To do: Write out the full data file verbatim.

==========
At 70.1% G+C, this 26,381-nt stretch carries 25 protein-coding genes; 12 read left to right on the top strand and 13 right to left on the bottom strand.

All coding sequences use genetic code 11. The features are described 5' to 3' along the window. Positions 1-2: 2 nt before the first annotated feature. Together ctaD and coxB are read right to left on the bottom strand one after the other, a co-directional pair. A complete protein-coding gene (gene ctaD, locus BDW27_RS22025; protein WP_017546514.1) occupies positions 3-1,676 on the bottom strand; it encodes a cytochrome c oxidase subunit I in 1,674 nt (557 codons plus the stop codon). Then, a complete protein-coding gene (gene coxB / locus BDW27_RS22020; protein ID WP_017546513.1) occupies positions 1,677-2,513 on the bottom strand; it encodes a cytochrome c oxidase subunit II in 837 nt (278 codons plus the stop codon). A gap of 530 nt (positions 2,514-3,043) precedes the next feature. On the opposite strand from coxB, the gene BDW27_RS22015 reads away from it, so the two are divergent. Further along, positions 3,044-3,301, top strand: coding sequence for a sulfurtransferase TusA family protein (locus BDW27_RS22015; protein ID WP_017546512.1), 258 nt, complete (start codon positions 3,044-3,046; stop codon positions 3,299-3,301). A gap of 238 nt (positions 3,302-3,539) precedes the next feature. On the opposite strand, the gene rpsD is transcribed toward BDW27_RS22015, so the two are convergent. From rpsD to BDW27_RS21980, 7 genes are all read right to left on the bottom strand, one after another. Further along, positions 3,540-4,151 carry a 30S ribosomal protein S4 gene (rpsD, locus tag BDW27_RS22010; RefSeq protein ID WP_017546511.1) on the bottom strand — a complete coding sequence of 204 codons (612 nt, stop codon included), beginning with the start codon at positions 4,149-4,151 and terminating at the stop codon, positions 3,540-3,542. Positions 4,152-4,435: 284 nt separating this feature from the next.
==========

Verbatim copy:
At 70.1% G+C, this 26,381-nt stretch carries 25 protein-coding genes; 12 read left to right on the top strand and 13 right to left on the bottom strand.

All coding sequences use genetic code 11. The features are described 5' to 3' along the window. Positions 1-2: 2 nt before the first annotated feature. Together ctaD and coxB are read right to left on the bottom strand one after the other, a co-directional pair. A complete protein-coding gene (gene ctaD, locus BDW27_RS22025; protein WP_017546514.1) occupies positions 3-1,676 on the bottom strand; it encodes a cytochrome c oxidase subunit I in 1,674 nt (557 codons plus the stop codon). Then, a complete protein-coding gene (gene coxB / locus BDW27_RS22020; protein ID WP_017546513.1) occupies positions 1,677-2,513 on the bottom strand; it encodes a cytochrome c oxidase subunit II in 837 nt (278 codons plus the stop codon). A gap of 530 nt (positions 2,514-3,043) precedes the next feature. On the opposite strand from coxB, the gene BDW27_RS22015 reads away from it, so the two are divergent. Further along, positions 3,044-3,301, top strand: coding sequence for a sulfurtransferase TusA family protein (locus BDW27_RS22015; protein ID WP_017546512.1), 258 nt, complete (start codon positions 3,044-3,046; stop codon positions 3,299-3,301). A gap of 238 nt (positions 3,302-3,539) precedes the next feature. On the opposite strand, the gene rpsD is transcribed toward BDW27_RS22015, so the two are convergent. From rpsD to BDW27_RS21980, 7 genes are all read right to left on the bottom strand, one after another. Further along, positions 3,540-4,151 carry a 30S ribosomal protein S4 gene (rpsD, locus tag BDW27_RS22010; RefSeq protein ID WP_017546511.1) on the bottom strand — a complete coding sequence of 204 codons (612 nt, stop codon included), beginning with the start codon at positions 4,149-4,151 and terminating at the stop codon, positions 3,540-3,542. Positions 4,152-4,435: 284 nt separating this feature from the next.